Since 1997 he is the head of the Institute for Ecumenical Research of Strasbourg, where he started teaching in 1994. He often works in Lutheran-Roman Catholic ecumenic dialogue and he worked at the writing and approval of the “Joint Declaration on the Doctrine of Justification” on 31st October 1999. Together with Professor Thönissen, Dieter is a leader of a working group of Protestant and Catholic theologians interpreting Luther’s Ninety-Five Theses of Wittenberg.

In 2012 he reported on Catholic-Lutheran dialogue during the meeting of the Ratzinger-Schülerkreis in Castel Gandolfo in the presence of Benedict XVI. In January 2017 he received a degree honoris causa from the Catholic Theological Faculty of the University of Erfurt.

Dieter is a pastor of the Landeskirche in Württemberg. He is married and he has got three children.


karl-heinz menke

Born in 1950, theologian and German Catholic priest, he is a full Professor of Dogmatics and Theological Propaedeutics at the Catholic Theological Faculty of the University of Bonn.

Between 1968 and 1978 he studied Philosophy, Theology and Old Philology in Münster and in Rome, where he was ordained priest on 10th October 1974. The following year he graduated at the Pontifical Gregorian University and in 1978 he attended a Ph.D. in Theology in the same university. The topic of his work was “Reason and revelation in Antonio Rosmini-Serbati”.

From 1987 to 1990 he worked as an Assistant of professor Gisbert Greshake at the Chair of Dogmatics, History of Dogmas and Ecumenical Theology of the University of Freiburg. He qualified for Dogmatics and History of Dogmas in 1990 in Freiburg. The topic of his work was “Vicarious representation (Stellvertretung). Key concept of Christian life and fundamental theological category”.

Since 1st October 1990 he is Professor of Dogmatics and Theological Propaedeutics at the University of Bonn. He is a member of several Commissions of the German Episcopal Conference; he is a member of the Science Academy of North Rhine-Westphalia. He also works at international research projects and he has got a lot of theological publications.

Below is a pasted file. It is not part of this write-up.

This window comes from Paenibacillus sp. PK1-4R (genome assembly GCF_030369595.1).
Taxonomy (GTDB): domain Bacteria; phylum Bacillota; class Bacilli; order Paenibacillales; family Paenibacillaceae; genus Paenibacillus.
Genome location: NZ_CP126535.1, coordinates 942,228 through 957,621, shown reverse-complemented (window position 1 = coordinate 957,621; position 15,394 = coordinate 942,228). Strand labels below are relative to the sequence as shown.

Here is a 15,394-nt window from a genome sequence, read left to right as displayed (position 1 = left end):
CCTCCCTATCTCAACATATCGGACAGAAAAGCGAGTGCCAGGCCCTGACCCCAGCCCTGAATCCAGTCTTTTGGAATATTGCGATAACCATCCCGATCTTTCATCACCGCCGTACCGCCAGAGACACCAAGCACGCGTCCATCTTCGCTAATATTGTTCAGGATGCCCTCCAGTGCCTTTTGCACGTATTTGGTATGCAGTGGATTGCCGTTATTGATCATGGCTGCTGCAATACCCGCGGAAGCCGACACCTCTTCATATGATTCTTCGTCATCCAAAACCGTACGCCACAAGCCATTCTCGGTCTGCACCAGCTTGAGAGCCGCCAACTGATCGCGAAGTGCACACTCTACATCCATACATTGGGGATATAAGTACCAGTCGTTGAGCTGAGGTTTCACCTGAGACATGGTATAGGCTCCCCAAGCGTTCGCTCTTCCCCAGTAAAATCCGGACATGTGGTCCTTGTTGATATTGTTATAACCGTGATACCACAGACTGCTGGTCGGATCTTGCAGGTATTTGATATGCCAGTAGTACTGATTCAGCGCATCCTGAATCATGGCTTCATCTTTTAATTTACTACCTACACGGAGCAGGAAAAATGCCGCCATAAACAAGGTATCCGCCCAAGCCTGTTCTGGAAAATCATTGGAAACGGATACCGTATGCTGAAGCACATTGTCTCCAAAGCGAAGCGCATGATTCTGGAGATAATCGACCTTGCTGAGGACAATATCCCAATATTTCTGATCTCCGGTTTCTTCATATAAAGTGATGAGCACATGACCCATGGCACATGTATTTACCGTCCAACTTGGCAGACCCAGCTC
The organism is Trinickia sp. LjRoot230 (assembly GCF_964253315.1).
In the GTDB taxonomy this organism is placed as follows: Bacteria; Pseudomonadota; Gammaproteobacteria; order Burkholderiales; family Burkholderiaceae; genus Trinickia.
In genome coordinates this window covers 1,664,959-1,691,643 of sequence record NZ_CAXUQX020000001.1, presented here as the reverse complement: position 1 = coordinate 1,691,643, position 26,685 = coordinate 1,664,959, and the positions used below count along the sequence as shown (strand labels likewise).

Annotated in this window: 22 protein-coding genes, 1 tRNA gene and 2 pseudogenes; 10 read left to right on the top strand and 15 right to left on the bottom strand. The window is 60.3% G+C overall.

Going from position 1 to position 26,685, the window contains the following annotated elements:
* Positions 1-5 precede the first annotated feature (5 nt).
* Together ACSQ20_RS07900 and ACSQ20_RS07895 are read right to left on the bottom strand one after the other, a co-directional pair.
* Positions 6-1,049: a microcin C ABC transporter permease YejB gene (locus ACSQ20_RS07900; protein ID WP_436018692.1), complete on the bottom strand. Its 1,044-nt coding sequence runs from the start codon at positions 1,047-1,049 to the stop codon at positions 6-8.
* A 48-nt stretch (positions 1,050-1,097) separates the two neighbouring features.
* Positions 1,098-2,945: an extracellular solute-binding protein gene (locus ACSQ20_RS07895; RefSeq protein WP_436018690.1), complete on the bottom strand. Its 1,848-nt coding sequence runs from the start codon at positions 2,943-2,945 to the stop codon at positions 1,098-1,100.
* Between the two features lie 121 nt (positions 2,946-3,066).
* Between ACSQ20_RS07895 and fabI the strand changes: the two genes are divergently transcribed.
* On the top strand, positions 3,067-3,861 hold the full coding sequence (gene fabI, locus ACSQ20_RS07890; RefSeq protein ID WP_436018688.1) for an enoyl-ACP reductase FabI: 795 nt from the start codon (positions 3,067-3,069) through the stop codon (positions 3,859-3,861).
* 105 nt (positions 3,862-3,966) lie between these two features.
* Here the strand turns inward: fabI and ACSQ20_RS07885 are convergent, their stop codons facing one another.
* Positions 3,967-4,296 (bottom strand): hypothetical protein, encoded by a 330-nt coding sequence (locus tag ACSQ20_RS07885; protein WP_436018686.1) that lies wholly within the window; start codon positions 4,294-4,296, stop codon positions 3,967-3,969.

He is a deep expert of the thought of Joseph Ratzinger and he dedicated several studies to him and a monograph entitled Der Leitgedanke Joseph Ratzingers (Schöningh, Paderborn 2008). In September 2014 he was appointed Member of the International Theological Commission for five years by Pope Francis.


arvo part

Born in 1935 in Paide, Estonia, he is a music composer of sacred music and he is recognized all over the world.

When he started out, he used techniques such as dodecaphony and collage, in the Sixties his production shifted to Gregorian and ancient music. He then committed himself mainly to sacred music. He created his own style, based on old composing procedures in order to reach a new essentiality, where the voice has the main role. Referring to the sound of bells, he himself defines his style with the term “tintinnabuli”.

Per Alina, Tabula rasa, Fratres, Cantus in memoriam Benjamin Britten gave him international success at the end of the Seventies. He kept on composing mainly sacred music, such as Passio Domini nostri Jesu Christi secundum Joannem (1981-82), Magnificat (1989), Berliner Messe (1991), Litany: prayers of St. John Chrysostom (1994), Como anhela una cierva (Salm 42 e 43, 1998), Orient & Occident (for string orchestra, 2000), La Sindone (for orchestra and percussions, 2006).

The last composition is Symphony n. 4“Los Angeles” in 2008.

He was defined as “the most appreciated composer in the world” and it was said that “from the abyss of silence he has definitely changed the musical language of our age” (Fabrizio Basciano).

He received the Ph.D. honoris causa from the Pontifical Institute of Sacred Music, he took part to the Exhibition “Lo splendore della verità – La bellezza della carità”, in 2011 at the hall named after Paul VI for the 60th anniversary of priesthood of Benedict XVI. Especially for this occasion, he composed and played Padre Nostro, in the presence of the Pope.

He was appointed member of the Pontifical Council of Culture by Benedict XVI in December 2011.